Aaron Leibowitz | The Fan
Winning, A’s style
Published: Tuesday, September 24, 2013
Updated: Tuesday, September 24, 2013 01:09
In the 10 years since Michael Lewis’ “Moneyball,” plenty of teams have tried to emulate the tactics of general manager Billy Beane and his Oakland Athletics. The basic idea is to identify the game’s “market inefficiencies” and, once you figure out what they are, exploit them to get a leg up.
Recently, smart management has helped low-payroll teams like Tampa Bay, Pittsburgh, Kansas City and Cleveland compete for playoff spots. And yet the A’s are still unique. On Sunday, they clinched their second straight American League West title, and as of Monday evening their 93 wins were second most in MLB.
The A’s have achieved back-to-back division crowns without signing any big-name free agents, and this past offseason they let Brandon Inge, Brandon McCarthy and Stephen Drew walk. But that’s not the surprising part, especially given their small-market status and Opening Day payroll of around $69 million, 26th out of 30 teams.
What’s truly remarkable is that the A’s have won without much help from their farm system. This distinguishes them from the Pirates (27th in payroll), who feature homegrown stars like Andrew McCutchen and Gerrit Cole, and the Rays (28th), who have nurtured Evan Longoria and David Price since their first professional moments.
The A’s have won with savvy transactions. As always, there’s been luck involved — who could have guessed Bartolo Colon would share the AL lead in ERA (2.64)? But Beane deserves most of the credit.
Someone should make a movie about him.
Beane has basically assembled a group of no-names and turned it into one of the best clubs in baseball. The A’s have won with Coco Crisp, who re-signed with the team last January, hitting a career-high 22 home runs and making $7 million, third most on the team. They’ve won with the 40-year-old Colon as their ace. They’ve won by signing Brandon Moss to a minor league contract and trading for Jed Lowrie and snatching Nate Freiman off waivers.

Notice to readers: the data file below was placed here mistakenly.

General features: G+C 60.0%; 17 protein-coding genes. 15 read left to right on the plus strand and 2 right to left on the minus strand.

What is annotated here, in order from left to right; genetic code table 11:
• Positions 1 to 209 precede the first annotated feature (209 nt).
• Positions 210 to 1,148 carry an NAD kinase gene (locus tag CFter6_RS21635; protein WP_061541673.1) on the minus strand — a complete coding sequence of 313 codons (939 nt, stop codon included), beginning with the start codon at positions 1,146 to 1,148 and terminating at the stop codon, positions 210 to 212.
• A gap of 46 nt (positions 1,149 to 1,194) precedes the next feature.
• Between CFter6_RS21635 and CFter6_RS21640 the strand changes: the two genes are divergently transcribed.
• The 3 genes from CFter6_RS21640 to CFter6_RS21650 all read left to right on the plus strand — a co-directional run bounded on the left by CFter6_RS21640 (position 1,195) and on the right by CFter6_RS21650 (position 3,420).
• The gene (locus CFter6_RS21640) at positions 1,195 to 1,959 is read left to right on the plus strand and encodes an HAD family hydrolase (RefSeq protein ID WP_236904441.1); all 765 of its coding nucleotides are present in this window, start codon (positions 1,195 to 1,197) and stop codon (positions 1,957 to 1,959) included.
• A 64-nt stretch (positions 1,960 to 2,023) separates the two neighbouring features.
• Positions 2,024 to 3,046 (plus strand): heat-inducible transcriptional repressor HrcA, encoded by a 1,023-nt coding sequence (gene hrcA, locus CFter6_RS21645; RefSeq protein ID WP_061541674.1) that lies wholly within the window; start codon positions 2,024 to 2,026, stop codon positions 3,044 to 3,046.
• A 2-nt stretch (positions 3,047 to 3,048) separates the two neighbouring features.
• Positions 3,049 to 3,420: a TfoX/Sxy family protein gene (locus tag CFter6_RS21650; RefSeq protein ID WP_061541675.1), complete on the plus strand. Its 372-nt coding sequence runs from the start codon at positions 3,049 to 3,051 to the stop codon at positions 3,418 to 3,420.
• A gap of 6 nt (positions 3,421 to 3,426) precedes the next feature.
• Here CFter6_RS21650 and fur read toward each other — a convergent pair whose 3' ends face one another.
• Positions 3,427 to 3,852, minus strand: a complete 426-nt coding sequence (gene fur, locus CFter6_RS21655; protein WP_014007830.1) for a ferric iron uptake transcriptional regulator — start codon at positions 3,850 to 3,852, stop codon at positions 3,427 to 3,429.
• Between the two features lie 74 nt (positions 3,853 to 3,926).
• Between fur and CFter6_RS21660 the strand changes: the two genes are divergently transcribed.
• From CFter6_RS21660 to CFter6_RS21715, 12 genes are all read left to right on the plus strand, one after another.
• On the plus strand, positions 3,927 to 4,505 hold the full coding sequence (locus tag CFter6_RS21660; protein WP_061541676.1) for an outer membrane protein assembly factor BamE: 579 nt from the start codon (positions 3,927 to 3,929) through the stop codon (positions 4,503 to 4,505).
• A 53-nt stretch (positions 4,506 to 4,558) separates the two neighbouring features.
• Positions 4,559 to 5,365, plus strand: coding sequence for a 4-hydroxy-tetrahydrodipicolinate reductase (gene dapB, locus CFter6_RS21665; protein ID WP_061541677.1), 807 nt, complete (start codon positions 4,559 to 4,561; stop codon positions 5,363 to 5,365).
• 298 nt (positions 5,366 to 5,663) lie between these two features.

They’ve won with Josh Donaldson, drafted 48th overall by the Cubs in 2007, as their best hitter, posting an on-base plus slugging percentage (OPS) around .900. And they’ve won with just one first-round, homegrown draft pick — starting pitcher Sonny Gray.
You know how, going into a fantasy draft, you have your one or two sleeper picks in mind? Beane has a whole team of them.
It’s not necessarily that Beane is paying closer attention to the waiver wire and the trade market and the free agent market than his counterparts are — although it’s certainly possible. It’s that he’s paying better attention.
He will find a 40-year-old has-been who can out-duel your 23-year-old stud. His 35-year-old closer will outperform your 27-year-old flamethrower. His healthy infielders, making a combined $5.5 million, will out-hit and out-field your injured infielders making around $83 million. (Yes, it’s the Yankees.)
The Rays have received a lot of credit in recent years, and deservedly so, for executing a sort of “new Moneyball” approach to perfection. And the Pirates are this year’s Cinderella, having made the playoffs for the first time since the year I was born, 1992. Those teams are not only young, but they are also built from the ground up. They embody all that is possible with a potent farm system.
The A’s are a different kind of awesome. They are not homegrown. They don’t have any superstars. They didn’t send a single offensive player to the All-Star game this year. But they make all the right moves.
I’m an NL guy, but I will be rooting for Oakland in October. If the A’s win it all, the baseball world will have no choice but to take notice.
Aaron Leibowitz is a senior who is majoring in American studies. He can be reached at Aaron.Leibowitz@tufts.edu.